You can record animation directly to an Animation track. When you record directly to an empty Animation track, you create an Infinite clip.
An Infinite clip is defined as a clip that contains basic key animation recorded through the TimelineGeneric term within Unity that refers to all features, windows, editors, and components related to creating, modifying, or reusing cut-scenes, cinematics, and game-play sequences. More info
See in Glossary Editor window. An Infinite clip cannot be positioned, trimmed, or split because it does not have a defined size: it spans the entirety of an Animation track.
Before creating an Infinite clip, you must add an empty Animation track for the GameObjectThe fundamental object in Unity scenes, which can represent characters, props, scenery, cameras, waypoints, and more. A GameObject’s functionality is defined by the Components attached to it. More info
See in Glossary that you want to animate.
In the Track listThe area in the Timeline Editor window where you add, group, and modify tracks. More info
See in Glossary, click the Record button for the empty Animation track to enable Record mode. The Record button is available for Animation tracks bound to simple GameObjects such as cubes, spheres, lights, and so on. The Record button is disabled for Animation tracks bound to humanoid GameObjects.
When a track is in Record mode, the clip area of the track is drawn in red with the “Recording…” message. The Record button blinks.
When in Record mode, any modification to an animatable propertyA property belonging to a GameObject, or belonging to a component added to a GameObject, that can have different values over time. More info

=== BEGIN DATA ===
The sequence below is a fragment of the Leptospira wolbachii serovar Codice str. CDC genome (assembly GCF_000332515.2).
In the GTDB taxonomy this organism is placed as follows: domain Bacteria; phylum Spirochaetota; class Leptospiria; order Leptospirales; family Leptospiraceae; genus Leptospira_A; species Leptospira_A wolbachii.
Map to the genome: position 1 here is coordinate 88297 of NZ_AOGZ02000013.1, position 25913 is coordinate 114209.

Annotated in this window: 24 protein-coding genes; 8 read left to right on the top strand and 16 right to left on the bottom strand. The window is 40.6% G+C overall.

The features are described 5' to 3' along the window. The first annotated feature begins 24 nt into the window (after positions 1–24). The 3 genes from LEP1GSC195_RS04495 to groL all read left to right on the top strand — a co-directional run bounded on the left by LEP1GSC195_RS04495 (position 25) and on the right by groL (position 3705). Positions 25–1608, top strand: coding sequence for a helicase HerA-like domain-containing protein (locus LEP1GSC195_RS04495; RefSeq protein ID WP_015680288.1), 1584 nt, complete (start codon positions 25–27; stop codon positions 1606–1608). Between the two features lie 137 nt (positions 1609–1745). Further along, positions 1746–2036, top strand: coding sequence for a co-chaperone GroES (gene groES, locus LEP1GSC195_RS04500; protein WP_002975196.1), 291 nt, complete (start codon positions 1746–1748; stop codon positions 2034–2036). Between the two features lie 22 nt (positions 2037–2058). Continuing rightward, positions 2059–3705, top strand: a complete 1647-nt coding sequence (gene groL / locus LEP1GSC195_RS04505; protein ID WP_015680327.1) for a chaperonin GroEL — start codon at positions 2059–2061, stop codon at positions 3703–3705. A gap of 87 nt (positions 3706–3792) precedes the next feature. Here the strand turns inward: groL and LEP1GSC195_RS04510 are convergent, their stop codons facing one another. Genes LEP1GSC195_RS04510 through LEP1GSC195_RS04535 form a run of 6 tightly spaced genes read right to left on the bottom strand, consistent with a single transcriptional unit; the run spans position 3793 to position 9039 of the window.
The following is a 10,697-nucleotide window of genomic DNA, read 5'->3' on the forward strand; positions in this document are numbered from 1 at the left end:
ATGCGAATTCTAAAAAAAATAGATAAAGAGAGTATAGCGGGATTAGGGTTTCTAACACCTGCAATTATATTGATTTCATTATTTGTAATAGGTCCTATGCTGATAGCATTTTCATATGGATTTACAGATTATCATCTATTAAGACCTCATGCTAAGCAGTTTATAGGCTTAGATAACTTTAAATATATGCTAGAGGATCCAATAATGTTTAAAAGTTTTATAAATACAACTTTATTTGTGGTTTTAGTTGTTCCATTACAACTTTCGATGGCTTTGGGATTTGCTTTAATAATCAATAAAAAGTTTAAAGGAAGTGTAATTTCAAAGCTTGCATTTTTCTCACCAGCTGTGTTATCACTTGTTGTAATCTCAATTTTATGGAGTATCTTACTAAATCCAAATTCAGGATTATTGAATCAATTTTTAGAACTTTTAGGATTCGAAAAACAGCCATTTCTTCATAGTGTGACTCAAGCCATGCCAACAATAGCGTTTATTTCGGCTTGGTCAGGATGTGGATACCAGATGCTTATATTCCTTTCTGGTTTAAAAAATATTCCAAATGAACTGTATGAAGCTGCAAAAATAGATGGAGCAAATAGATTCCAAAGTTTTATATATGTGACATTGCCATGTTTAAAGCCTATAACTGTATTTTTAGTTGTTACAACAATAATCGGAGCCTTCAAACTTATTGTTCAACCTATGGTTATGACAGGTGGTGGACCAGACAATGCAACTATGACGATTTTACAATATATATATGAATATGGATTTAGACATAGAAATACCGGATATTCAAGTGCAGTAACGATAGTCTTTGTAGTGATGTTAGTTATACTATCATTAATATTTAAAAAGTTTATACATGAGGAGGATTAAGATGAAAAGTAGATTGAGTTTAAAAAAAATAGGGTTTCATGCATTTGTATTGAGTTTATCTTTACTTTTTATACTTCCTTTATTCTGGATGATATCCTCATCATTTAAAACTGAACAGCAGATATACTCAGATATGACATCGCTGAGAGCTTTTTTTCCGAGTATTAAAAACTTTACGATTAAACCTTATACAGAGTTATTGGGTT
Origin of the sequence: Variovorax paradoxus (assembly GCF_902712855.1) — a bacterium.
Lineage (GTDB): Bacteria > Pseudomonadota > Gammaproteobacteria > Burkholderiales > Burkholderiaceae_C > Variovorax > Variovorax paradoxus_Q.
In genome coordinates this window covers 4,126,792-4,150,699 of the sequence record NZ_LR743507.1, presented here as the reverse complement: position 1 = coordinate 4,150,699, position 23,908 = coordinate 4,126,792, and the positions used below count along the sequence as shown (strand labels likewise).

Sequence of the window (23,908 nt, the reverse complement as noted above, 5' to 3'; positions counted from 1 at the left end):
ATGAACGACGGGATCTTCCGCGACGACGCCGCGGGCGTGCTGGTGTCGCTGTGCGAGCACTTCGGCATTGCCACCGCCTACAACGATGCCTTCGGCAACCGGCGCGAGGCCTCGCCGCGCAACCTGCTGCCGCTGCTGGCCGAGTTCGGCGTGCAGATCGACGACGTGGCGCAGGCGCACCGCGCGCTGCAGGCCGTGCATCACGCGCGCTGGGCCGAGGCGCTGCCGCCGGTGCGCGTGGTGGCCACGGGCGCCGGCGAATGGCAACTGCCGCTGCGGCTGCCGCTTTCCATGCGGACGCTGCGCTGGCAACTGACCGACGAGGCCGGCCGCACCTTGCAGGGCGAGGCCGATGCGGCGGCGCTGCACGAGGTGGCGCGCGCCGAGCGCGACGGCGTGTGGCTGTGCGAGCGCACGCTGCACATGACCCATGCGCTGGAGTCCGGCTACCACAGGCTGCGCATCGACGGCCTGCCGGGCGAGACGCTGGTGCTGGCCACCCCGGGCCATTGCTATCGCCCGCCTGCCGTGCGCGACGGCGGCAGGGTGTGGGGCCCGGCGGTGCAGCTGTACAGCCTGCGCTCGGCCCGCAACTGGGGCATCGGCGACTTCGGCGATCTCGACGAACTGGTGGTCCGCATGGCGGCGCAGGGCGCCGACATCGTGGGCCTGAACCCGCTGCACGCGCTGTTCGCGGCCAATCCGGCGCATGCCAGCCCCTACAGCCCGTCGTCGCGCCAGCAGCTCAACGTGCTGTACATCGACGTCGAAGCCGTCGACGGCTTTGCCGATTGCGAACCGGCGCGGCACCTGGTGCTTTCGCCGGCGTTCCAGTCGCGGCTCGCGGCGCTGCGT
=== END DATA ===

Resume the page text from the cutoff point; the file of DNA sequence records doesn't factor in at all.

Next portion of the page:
See in Glossary of the GameObject sets a key at the location of the Timeline PlayheadThe white marker and line that indicates the exact point in time being previewed in the Timeline Editor window. More info
See in Glossary. Animatable properties include transforms and the animatable properties for all componentsA functional part of a GameObject. A GameObject can contain any number of components. Unity has many built-in components, and you can create your own by writing scripts that inherit from MonoBehaviour. More info
See in Glossary added to the GameObject.
To start creating an animation, move the Timeline Playhead to the location of the first key, and do one of the following:
In the InspectorA Unity window that displays information about the currently selected GameObject, Asset or Project Settings, alowing you to inspect and edit the values. More info
See in Glossary window, Right-click the name of the property and choose Add Key. This adds an animation keyThe value of an animatable property, set at a specific point in time. Setting at least two keys for the same property creates an animation. More info
See in Glossary for the property without changing its value. A white diamond appears in the infinite clip to show the position of the key.
In the Inspector window, change the value of the animatable property of the GameObject. This adds an animation key for the property with its changed value. A white diamond appears in the infinite clip.